Hasan Ali is injured again, days after recovering from a back injury that took seven weeks to heal. The latest one is a rib fracture that is set to rule him out for at least another six weeks. This automatically rules him out of the two home Tests against Sri Lanka next month.

'Fresh CT scans revealed cortical rib fractures involving the ninth rib on the right side and eighth and ninth ribs on the left side,' a PCB spokesman said. 'The fractures will require up to six weeks of healing. He will start a rehabilitation process at the National Cricket Academy from Monday.'

Hasan last played for Pakistan in June. Since then, he has featured in just the Quaid-e-Azam Trophy opener in September. Earlier in the week, he was cleared to play the last two rounds of the first-class competition and even joined his side Central Punjab in Karachi. During training, he complained of sudden pain in his left side after which the fractures were revealed.

ESPNcricinfo understands that Hasan received the clearance to play from Sohail Saleem, PCB's director for sports and medical sciences. He had been bowling approximately 50 overs a week at the NCA in Lahore. It is yet unclear how he sustained the rib fractures.

Hasan's injury comes at a time when the team management is in search for a genuine quick to complement the existing pace pack in Australia. Over the years, Pakistan have invested significantly in Hasan, because of which he became an automatic pick across formats under previous head coach Mickey Arthur.

Between his debut in May 2017 and his previous Test appearance in January 2019, Hasan picked 31 wickets in nine Tests at 28.90. He also featured in 53 ODIs and 30 T20Is, which yielded 82 and 35 wickets respectively.

Pakistan's long list of injuries in Australia forced them to field 16-year old rookie Naseem Shah and 19-year old Musa Khan. While both are quick and touch the 145kph mark, their lack of experience has shown. Pakistan's Test captain Azhar Ali touched upon the dearth of genuine quicks ahead of the second Test against Australia in Adelaide.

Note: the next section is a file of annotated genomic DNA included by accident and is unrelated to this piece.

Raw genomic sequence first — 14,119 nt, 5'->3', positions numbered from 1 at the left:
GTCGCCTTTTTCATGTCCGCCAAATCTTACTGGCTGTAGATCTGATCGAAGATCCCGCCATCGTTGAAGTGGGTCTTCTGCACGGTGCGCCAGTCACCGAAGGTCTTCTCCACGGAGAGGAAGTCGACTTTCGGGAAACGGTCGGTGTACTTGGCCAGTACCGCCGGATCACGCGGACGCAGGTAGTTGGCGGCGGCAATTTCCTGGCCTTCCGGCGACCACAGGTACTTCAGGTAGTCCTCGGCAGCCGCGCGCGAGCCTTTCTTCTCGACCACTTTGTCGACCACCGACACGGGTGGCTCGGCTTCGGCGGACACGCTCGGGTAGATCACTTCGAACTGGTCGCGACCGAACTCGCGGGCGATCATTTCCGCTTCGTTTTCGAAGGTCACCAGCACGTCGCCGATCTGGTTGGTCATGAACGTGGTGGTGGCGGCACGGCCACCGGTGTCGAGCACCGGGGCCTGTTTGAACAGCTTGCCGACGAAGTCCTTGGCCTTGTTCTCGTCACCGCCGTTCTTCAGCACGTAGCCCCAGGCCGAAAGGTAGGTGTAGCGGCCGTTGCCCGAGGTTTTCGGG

'It's been five-seven years now that we've been struggling without proper fast bowlers,' Azhar said. 'I think the nature of the ball and our first-class cricket pitches meant that there was no need for really genuine fast bowlers. You could manage with medium-pacers, who were taking a lot of wickets. Teams were being bundled out in within 30-40 overs.

'That really made openers in Pakistan redundant. Like their job was to only come to the ground. The batting began at No.5. The conditions were such that pace-generating bowlers weren't being encouraged. Look at what's happening this year. There are hardly any pacers with wickets.'

'That's because for five-seven years they got away without bending their back. Now there's a need to put some effort and it's changing. If this continues in their vein, if we get flat wickets where just swinging the ball at medium-pace isn't enough and you have to put more into it, then you'll get more bowlers.'